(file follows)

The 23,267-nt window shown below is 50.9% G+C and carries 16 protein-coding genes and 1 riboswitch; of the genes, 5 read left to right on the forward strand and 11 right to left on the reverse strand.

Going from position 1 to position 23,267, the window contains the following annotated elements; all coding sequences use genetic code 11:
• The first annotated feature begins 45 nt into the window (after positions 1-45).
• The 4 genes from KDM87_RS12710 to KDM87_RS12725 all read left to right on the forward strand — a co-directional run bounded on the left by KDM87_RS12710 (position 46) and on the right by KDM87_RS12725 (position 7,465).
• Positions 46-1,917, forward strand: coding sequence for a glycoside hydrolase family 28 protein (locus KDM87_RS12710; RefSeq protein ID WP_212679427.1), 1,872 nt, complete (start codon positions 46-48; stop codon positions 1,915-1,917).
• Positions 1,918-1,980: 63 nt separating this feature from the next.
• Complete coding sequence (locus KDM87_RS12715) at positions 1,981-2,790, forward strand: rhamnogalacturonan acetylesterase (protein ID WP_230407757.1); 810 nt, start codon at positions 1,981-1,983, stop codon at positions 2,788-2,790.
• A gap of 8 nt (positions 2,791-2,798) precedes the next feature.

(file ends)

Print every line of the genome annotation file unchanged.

The 23,267-nt window shown below is 50.9% G+C and carries 16 protein-coding genes and 1 riboswitch; of the genes, 5 read left to right on the forward strand and 11 right to left on the reverse strand.

Going from position 1 to position 23,267, the window contains the following annotated elements; all coding sequences use genetic code 11:
• The first annotated feature begins 45 nt into the window (after positions 1-45).
• The 4 genes from KDM87_RS12710 to KDM87_RS12725 all read left to right on the forward strand — a co-directional run bounded on the left by KDM87_RS12710 (position 46) and on the right by KDM87_RS12725 (position 7,465).
• Positions 46-1,917, forward strand: coding sequence for a glycoside hydrolase family 28 protein (locus KDM87_RS12710; RefSeq protein ID WP_212679427.1), 1,872 nt, complete (start codon positions 46-48; stop codon positions 1,915-1,917).
• Positions 1,918-1,980: 63 nt separating this feature from the next.
• Complete coding sequence (locus KDM87_RS12715) at positions 1,981-2,790, forward strand: rhamnogalacturonan acetylesterase (protein ID WP_230407757.1); 810 nt, start codon at positions 1,981-1,983, stop codon at positions 2,788-2,790.
• A gap of 8 nt (positions 2,791-2,798) precedes the next feature.